On Tuesday night, after Loyola Marymount University decided to eschew any further attempts to inhibit Daily Wire Editor-in-Chief Ben Shapiro from speaking there this spring, one female associate professor at the university went into a rage on Twitter, spouting that Shapiro “espouses hate speech, and is linked to numerous hate groups.” She added that she would be organizing protests for the event.
Dr. Nina Lozano describes herself as a “queer Latinx political consultant, activist and Associate Professor of Communication Studies at Loyola Marymount University Los Angeles.”
Lozano did not offer any information to buttress her claim that Shapiro espouses hate speech, and no information supporting her claim that he is “linked to numerous hate groups.” It’s ironic that Lozano should describe Shapiro as “linked to numerous hate groups”: as has been amply documented, in 2017, the Anti-Defamation League conducted a study in which it examined 19,253 explicitly anti-Semitic Twitter messages tagging roughly 800 reporters and editors, and found that the top target by a wide margin was Shapiro, who was tagged in over 7,400 of the tweets, roughly 38% of the total and roughly four times as many as any other journalist.
In October 2017, the Democrat-dominated California legislature, conducted a hearing with the title, “Combating Hate While Protecting the Constitution,” and gave Shapiro two minutes to speak. He stated:
I appreciate the 120 seconds. Your job, obviously here at the legislature, is to ensure that our freedom of expression is maintained, that our First Amendment rights are maintained, and what that means, first and foremost, in my experiences at college campuses, is that the “heckler’s veto” must be stopped.
So, I was at Cal State Los Angeles, in February 2016, and there was almost a riot there, and the police were not allowed to do their jobs, and students were physically assaulted in the crowd. It is the job of this legislature to ensure that police can do their jobs, and when they do do their jobs, and they’re allowed to do that at places like UC Berkeley, everything goes fine.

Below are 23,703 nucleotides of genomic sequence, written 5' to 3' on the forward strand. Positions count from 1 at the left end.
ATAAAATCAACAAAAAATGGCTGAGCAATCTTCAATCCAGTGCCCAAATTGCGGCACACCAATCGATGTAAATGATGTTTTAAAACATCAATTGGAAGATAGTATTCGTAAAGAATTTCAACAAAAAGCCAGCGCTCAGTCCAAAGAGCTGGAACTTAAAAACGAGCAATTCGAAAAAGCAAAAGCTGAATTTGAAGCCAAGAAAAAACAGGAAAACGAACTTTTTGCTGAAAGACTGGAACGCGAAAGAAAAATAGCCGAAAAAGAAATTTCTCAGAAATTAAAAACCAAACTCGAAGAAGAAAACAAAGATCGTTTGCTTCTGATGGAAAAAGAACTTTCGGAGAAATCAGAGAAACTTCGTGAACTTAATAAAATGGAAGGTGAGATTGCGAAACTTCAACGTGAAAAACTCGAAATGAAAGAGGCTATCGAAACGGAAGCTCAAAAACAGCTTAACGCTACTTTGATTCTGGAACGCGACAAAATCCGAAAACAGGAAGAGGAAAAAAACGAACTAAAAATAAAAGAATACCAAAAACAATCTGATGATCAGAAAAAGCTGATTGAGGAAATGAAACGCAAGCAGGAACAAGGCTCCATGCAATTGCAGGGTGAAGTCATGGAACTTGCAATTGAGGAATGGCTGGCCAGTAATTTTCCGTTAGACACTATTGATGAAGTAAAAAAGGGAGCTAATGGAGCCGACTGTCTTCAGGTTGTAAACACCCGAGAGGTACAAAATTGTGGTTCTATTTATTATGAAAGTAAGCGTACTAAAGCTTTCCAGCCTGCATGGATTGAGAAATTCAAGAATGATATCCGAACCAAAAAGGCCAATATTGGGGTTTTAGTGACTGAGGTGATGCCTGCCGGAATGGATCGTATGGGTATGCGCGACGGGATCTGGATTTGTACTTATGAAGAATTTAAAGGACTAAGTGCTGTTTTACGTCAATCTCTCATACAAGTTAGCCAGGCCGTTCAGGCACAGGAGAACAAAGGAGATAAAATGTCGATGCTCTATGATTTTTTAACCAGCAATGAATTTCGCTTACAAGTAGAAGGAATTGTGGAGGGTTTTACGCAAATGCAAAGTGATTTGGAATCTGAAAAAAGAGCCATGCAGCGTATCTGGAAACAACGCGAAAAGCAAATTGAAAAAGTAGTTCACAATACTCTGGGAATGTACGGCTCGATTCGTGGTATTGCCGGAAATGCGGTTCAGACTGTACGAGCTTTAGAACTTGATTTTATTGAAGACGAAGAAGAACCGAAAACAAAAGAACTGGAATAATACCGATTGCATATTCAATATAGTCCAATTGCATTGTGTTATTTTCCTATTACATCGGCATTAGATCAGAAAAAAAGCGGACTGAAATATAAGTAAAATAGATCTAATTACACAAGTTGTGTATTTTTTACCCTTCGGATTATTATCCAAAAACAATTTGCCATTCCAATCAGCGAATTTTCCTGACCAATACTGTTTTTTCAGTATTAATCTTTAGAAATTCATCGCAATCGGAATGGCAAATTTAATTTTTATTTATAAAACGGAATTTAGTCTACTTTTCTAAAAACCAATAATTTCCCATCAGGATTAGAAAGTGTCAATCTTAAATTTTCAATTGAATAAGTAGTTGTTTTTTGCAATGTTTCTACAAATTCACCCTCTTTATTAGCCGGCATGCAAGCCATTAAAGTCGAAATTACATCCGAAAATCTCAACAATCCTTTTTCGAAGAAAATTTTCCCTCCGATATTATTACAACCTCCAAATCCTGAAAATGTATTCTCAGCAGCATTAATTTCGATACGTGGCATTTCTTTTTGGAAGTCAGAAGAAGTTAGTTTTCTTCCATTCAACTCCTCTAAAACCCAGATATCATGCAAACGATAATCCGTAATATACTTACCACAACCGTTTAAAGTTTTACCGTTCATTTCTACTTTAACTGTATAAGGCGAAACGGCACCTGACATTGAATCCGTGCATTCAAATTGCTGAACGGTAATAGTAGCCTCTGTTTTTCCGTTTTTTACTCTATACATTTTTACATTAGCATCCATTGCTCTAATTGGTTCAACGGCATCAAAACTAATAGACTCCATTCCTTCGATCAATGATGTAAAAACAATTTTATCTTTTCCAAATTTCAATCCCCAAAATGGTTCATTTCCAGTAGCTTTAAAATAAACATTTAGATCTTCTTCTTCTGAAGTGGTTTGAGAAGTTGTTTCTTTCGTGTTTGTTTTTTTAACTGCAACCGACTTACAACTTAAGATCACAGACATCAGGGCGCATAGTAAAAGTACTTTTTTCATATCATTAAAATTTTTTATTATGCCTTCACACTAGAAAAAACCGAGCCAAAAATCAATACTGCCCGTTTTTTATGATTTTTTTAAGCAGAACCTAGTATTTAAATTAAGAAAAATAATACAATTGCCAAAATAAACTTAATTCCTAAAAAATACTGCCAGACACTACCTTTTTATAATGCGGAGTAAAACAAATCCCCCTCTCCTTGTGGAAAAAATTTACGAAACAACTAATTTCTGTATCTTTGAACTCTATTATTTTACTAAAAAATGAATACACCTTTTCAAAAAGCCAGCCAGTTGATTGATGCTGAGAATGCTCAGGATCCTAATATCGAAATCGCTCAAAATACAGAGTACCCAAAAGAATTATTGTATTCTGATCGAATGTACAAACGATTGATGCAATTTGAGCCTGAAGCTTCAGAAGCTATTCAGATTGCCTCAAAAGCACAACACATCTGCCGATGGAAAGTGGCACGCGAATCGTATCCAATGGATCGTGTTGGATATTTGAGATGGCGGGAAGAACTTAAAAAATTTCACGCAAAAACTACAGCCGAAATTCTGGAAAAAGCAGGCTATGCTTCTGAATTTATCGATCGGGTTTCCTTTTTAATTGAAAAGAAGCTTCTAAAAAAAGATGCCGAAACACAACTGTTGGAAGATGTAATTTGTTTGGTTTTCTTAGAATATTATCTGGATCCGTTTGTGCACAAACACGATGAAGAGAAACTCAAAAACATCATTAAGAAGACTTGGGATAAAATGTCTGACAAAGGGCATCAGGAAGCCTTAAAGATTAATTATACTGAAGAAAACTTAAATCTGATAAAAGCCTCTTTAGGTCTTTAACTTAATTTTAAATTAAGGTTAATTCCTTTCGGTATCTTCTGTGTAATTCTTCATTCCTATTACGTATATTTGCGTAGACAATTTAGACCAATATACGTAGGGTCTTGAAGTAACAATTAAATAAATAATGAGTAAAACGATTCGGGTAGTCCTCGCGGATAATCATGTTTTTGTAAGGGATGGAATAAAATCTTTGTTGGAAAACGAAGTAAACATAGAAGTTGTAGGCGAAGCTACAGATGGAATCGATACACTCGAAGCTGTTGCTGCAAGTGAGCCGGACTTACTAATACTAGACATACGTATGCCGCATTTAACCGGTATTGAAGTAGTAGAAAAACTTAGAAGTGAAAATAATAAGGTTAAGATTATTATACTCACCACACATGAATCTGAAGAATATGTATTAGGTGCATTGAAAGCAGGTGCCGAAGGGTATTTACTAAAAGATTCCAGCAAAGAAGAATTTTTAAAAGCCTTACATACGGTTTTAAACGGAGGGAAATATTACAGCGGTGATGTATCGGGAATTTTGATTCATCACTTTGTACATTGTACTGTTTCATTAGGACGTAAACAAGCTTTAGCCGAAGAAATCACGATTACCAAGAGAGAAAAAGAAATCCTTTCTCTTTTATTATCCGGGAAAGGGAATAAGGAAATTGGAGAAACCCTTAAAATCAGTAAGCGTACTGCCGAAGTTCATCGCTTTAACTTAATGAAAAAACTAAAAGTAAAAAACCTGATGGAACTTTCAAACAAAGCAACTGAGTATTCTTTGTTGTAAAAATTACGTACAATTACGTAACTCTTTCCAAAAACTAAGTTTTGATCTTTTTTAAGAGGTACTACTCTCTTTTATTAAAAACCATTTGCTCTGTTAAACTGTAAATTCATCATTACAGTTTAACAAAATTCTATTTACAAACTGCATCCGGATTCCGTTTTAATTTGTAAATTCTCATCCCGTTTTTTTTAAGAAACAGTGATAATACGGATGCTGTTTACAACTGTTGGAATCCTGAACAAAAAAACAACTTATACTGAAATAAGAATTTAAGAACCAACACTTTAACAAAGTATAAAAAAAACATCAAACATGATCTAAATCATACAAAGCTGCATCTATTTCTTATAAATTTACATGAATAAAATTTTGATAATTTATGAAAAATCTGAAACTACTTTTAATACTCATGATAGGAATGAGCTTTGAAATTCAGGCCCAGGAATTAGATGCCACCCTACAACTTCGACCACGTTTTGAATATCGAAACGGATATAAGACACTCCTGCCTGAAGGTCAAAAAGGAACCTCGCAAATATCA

And I’d like to make a point here about UC Berkeley: the reason it cost $600,000 to bring me to UC Berkeley was not because of me, okay? Everybody keeps suggesting that it was because I was coming; I’m so controversial; I’m so terrible. I came exactly one year before, and it cost this many dollars (Shapiro closed his hand and raised it), it cost zero dollars for security at UC Berkeley. The reason it cost $600,000 at UC Berkeley is because Antifa and violent groups had decided that Berkeley was their domain, and they were going to be able to ride roughshod over law enforcement there.
And this does bring up one final point I want to make in the long period of time I have to discuss, and that is the problem with a legislative body such as yours trying to draw lines specifically about what hate speech constitutes, because the fact is that one of the reasons groups like Antifa show up is not because they know who I am, it’s because they’ve been told by people that I am promulgating hate speech, which is utterly false and utterly untrue.
There are people who say vile things and with whom I disagree … But that does not mean that the legislature gets to decide what hate speech is. I have been labeled a promulgator of hate speech when I was the number one target of hate speech, according to the ADL, among the journalistic community in 2016.
So let me suggest that as a legislature, your chief job is to ensure that my taxpayer dollars in this state go toward making sure that people like me and people with whom I disagree get to speak in places like college campuses, and not toward regulating what speech you find good and what speech you find bad, because it’s a really dangerous business. There’s speech I don’t like; there’s speech you don’t like, but if we can’t agree there’s a difference between speech and violence, we’re not going to be able to have a free state, let alone a free country.
Lozano’s threat to organize protests is reminiscent of February 2016, when professors at Cal State Los Angeles furiously condemned the event on the campus where Shapiro was speaking. One professor threatened to fight the students who had invited Shapiro, calling them “white supremacists,” while another reportedly spread rumors that conservatives were threatening to bring guns to the event. A near-riot broke out at the event itself; intolerant students and staff barricaded the doors to the event, assaulting those who dared to enter the public space, while attendees had to be quietly sneaked in through a back door.
The most recent protest over a Shapiro event occurred at George Washington University two weeks ago, where flyers were posted threatening Young America’s Foundation for sponsoring the event.
Shapiro’s lectures have been targeted by universities or student groups on campuses before, including the University of Southern California, UCLA, the University of Minnesota, St. Olaf College, the University of California, Merced, the University of Connecticut, Concordia College, Tufts University, the University of California, Berkeley, Northwestern University, DePaul University, and California State University, Los Angeles.